Thomas Macentee has covered this topic at some length in a blog post A Trip To Bountiful Genealogy Research available from http://www.archives.com.

Update: It is a lengthy and well-crafted piece of writing that deserves to be taken in full as the author intended.

  • This is exactly what I was looking for :) Thx! Commented Nov 24, 2012 at 0:44
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    Can you summarize what he says here? This is mainly to prevent link rot, which would then make this answer useless. Thanks
    – Luke_0
    Commented Nov 24, 2012 at 14:57
  • Summarizing what he said would be called plagiarism.
    – Fortiter
    Commented Nov 25, 2012 at 1:16
  • 1
    @Fortiter, not sure about that. Copying great chunks of his exact words would definitely be plagiarism. Saying that he talks about Plan, Prepare, Proceed, Procure, Process and Preserve and attributing it to him with a link wouldn't be plagiarism.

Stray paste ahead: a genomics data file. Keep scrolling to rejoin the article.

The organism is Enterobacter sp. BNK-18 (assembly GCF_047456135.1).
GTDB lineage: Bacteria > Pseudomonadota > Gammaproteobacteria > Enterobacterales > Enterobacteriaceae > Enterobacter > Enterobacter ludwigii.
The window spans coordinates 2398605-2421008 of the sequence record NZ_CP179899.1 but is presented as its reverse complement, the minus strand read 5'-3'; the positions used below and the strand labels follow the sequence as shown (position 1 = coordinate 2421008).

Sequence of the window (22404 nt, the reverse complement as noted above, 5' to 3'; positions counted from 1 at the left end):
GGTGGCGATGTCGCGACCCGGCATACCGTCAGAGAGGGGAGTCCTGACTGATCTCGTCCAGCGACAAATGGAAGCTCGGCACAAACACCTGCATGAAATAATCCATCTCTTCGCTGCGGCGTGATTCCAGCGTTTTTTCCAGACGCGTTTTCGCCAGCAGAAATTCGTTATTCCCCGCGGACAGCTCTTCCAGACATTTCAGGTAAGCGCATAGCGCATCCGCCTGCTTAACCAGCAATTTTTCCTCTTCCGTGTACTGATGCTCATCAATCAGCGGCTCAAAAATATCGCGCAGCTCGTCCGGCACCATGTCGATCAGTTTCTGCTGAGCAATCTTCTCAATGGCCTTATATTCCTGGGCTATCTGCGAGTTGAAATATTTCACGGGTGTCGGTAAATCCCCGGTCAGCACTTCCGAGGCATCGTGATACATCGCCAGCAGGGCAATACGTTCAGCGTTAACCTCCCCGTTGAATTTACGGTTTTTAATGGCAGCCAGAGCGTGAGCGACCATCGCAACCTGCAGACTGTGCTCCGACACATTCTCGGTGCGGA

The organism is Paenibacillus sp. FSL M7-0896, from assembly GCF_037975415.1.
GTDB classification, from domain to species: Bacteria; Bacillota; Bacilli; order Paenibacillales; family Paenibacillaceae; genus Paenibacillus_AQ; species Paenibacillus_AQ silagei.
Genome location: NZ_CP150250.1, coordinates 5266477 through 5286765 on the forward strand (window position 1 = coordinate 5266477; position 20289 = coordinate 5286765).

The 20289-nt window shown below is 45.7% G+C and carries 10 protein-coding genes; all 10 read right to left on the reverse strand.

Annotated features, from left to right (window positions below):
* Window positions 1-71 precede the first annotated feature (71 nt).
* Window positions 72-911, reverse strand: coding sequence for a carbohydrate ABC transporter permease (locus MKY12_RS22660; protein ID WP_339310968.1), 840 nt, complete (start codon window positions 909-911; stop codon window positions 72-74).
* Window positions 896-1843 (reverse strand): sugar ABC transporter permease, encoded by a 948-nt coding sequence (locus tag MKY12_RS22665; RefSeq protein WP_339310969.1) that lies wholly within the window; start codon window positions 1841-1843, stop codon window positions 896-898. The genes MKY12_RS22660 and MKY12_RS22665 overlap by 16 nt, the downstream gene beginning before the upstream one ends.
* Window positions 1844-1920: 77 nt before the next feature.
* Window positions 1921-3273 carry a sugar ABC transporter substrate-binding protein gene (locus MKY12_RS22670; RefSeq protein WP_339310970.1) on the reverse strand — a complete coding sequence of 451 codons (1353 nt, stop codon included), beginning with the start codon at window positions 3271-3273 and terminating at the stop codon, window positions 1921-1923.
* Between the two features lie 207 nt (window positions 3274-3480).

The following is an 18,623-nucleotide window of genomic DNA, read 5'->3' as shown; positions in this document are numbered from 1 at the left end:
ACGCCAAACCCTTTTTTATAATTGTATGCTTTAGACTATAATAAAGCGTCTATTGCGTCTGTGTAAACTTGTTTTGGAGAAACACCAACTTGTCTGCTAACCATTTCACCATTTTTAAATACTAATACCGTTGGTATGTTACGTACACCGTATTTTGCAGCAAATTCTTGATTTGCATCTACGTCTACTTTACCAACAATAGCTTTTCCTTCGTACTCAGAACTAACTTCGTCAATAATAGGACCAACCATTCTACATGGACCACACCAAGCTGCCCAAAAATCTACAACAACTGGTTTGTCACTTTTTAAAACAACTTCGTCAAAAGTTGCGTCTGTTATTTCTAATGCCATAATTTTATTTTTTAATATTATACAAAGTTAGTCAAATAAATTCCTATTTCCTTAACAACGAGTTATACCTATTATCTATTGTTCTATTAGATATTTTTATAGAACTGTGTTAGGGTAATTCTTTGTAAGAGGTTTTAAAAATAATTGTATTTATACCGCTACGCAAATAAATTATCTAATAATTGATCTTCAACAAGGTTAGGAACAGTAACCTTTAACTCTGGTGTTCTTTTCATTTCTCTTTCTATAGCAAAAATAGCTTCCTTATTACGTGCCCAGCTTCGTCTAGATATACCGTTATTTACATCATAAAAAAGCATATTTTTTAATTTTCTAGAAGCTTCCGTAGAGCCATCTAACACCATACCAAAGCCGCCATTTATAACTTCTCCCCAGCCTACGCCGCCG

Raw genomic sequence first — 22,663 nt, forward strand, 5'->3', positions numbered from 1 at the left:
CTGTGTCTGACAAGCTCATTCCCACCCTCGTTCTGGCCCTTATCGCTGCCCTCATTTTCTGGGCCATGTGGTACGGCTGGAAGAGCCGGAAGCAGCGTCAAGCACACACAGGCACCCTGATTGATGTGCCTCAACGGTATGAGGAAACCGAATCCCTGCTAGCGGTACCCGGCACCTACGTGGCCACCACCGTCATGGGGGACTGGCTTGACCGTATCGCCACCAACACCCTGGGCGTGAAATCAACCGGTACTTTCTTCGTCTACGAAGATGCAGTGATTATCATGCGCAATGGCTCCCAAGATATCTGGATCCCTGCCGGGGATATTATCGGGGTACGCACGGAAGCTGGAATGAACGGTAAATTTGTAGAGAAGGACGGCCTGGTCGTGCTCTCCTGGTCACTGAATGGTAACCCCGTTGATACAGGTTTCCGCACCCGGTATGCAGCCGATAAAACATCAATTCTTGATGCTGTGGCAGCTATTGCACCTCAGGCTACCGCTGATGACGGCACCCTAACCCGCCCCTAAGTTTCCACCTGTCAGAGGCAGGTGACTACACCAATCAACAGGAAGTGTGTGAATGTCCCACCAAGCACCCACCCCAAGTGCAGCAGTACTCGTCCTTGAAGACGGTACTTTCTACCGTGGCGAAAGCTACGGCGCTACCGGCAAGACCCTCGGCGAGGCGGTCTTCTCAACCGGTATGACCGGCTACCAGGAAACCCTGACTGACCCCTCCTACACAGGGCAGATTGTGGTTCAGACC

– user104
    Commented Nov 25, 2012 at 9:18
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    The link doesn't offend me; I was just explaining my different understanding of plagiarism. I've answered other questions myself with little more than relevant links. Can't speak for @jmort253
    – user104
    Commented Nov 25, 2012 at 18:10

In my humble opinion, I would bring a digital camera and a couple extra batteries. I would also carry a tape recorder, that way you can do dictation of your research. A notebook is also handy as well as a plentiful supply of sharpened pencils (that way you can erase if need be). Something that's rarely mentioned is "Thank You" cards. I always keep a ready supply of these to hand out to the staff whenever I go record hunting. This establishes a rapport with the staff and puts a smile on most peoples face. It helps to have a plan of exactly what your looking for as far as a collection too.